How to preserve flowers with glycerin

Updated February 21, 2017

Nothing is quite as beautiful as a fresh flower, but a well-preserved one comes very close. Many people long to preserve flowers that hold special memories, whether they are from a wedding bouquet or from another special event. One of the best ways to preserve flowers is with glycerine. According to the Kansas State University Cooperative Extension Service, the use of glycerine to preserve flowers keeps the flower product soft. The dried flower will stay pliable for years, unlike when it is simply air-dried and can become brittle. Try preserving flowers with glycerine and see the difference.

Select a tall container for the flowers to stand in when absorbing the glycerine. The container can be glass or plastic, but not metal. When you place the stems in the container, you will want enough room for the stems not to be pushed together.

Put 2 1/2 cups of warm water into the mixing bowl. Slowly add 1 cup of the glycerine, and stir continually while adding. Continue to stir and add 1/2 teaspoon of citric acid powder. Stir until all are thoroughly blended and dissolved.

Place the stalks you wish to dry on the kitchen scale and weigh them. Whatever your stems weigh, place that same amount of the preserving liquid in the vase. For example, if your flowers weigh 59.1ml, put 56.7gr of glycerine liquid in the bottom of the vase. Be sure that the bottoms of the stems are all in the solution and that there is adequate space between the stems and flowers for air flow.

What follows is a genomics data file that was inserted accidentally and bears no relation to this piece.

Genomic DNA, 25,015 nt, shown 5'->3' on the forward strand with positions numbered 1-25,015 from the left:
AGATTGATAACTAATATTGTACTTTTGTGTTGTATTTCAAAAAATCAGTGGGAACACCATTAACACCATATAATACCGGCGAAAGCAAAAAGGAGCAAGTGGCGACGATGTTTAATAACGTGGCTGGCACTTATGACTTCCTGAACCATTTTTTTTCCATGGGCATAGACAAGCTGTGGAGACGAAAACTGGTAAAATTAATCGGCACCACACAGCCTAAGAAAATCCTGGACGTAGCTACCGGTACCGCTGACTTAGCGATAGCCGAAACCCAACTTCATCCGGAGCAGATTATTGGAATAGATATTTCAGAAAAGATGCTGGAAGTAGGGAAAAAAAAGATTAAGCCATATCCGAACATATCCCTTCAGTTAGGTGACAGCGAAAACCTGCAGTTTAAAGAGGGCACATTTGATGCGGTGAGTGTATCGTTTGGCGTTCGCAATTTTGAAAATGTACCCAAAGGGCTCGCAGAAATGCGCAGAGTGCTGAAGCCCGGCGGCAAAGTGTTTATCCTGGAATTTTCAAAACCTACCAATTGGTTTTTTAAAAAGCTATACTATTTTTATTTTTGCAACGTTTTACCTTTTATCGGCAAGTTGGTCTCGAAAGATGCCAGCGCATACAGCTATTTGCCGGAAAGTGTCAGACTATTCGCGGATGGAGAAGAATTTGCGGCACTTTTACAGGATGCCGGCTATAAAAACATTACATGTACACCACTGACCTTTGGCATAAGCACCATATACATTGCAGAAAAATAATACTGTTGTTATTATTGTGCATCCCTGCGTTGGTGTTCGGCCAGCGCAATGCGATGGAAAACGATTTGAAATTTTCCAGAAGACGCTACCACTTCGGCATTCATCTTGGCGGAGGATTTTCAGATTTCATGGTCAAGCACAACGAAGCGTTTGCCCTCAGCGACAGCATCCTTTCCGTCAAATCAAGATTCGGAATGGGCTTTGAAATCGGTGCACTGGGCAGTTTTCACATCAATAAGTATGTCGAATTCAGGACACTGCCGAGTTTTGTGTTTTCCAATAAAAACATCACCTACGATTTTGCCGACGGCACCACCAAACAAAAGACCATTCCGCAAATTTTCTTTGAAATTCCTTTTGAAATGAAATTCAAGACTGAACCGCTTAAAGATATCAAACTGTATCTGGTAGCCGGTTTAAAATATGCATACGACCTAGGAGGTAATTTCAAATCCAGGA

Set the flowers in a warm, airy location, and leave alone until the glycerine solution has been absorbed. This can take anywhere from three to seven days.

Remove the stems from the vase, and place the flowers in another vase in a sunny location with good air circulation. Leave alone for six days.

Tie the bottoms of the stems in a bunch, and hang them upside down to dry for three weeks to complete the preservation process. This should also be a sunny location with excellent air circulation.


When you cut stems for drying, do so in early morning or late evening when temperatures are cool. Some crafters like to put commercial floral dye in the glycerine solution. This is absorbed by the plant and changes the colour of it. See a florist or quality craft store for the dye.


Not all plants and flowers respond the same to being preserved with glycerine. The key is to see which ones work best with it. If you are preserving flowers for a special occasion, experiment with the flower type first.

Things You'll Need

  • Tall, narrow vase or container
  • Glycerine
  • Warm water
  • Citric acid powder
  • Large glass or plastic mixing bowl
  • Kitchen scale
  • Empty gallon jug
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About the Author

A certified nutritionist who majored in health, fitness and nutrition, Traci Vandermark has been writing articles in her specialty fields since 1998. Her articles have appeared both online and in print for publications such as Simple Abundance, "Catskill Country Magazine," "Birds and Blooms," "Cappers" and "Country Discoveries."